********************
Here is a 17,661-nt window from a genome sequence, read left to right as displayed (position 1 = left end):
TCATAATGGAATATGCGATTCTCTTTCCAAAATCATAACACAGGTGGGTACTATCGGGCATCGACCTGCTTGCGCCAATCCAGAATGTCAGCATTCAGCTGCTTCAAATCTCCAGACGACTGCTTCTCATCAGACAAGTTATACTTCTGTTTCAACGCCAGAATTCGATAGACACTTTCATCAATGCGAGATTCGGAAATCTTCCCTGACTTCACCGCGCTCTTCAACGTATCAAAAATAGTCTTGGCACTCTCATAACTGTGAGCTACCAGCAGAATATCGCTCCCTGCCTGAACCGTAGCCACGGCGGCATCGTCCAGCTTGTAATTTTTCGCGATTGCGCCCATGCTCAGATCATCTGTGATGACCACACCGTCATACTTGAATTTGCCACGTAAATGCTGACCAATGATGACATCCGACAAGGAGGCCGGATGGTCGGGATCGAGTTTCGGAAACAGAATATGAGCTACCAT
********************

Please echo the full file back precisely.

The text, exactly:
Here is a 17,661-nt window from a genome sequence, read left to right as displayed (position 1 = left end):
TCATAATGGAATATGCGATTCTCTTTCCAAAATCATAACACAGGTGGGTACTATCGGGCATCGACCTGCTTGCGCCAATCCAGAATGTCAGCATTCAGCTGCTTCAAATCTCCAGACGACTGCTTCTCATCAGACAAGTTATACTTCTGTTTCAACGCCAGAATTCGATAGACACTTTCATCAATGCGAGATTCGGAAATCTTCCCTGACTTCACCGCGCTCTTCAACGTATCAAAAATAGTCTTGGCACTCTCATAACTGTGAGCTACCAGCAGAATATCGCTCCCTGCCTGAACCGTAGCCACGGCGGCATCGTCCAGCTTGTAATTTTTCGCGATTGCGCCCATGCTCAGATCATCTGTGATGACCACACCGTCATACTTGAATTTGCCACGTAAATGCTGACCAATGATGACATCCGACAAGGAGGCCGGATGGTCGGGATCGAGTTTCGGAAACAGAATATGAGCTACCAT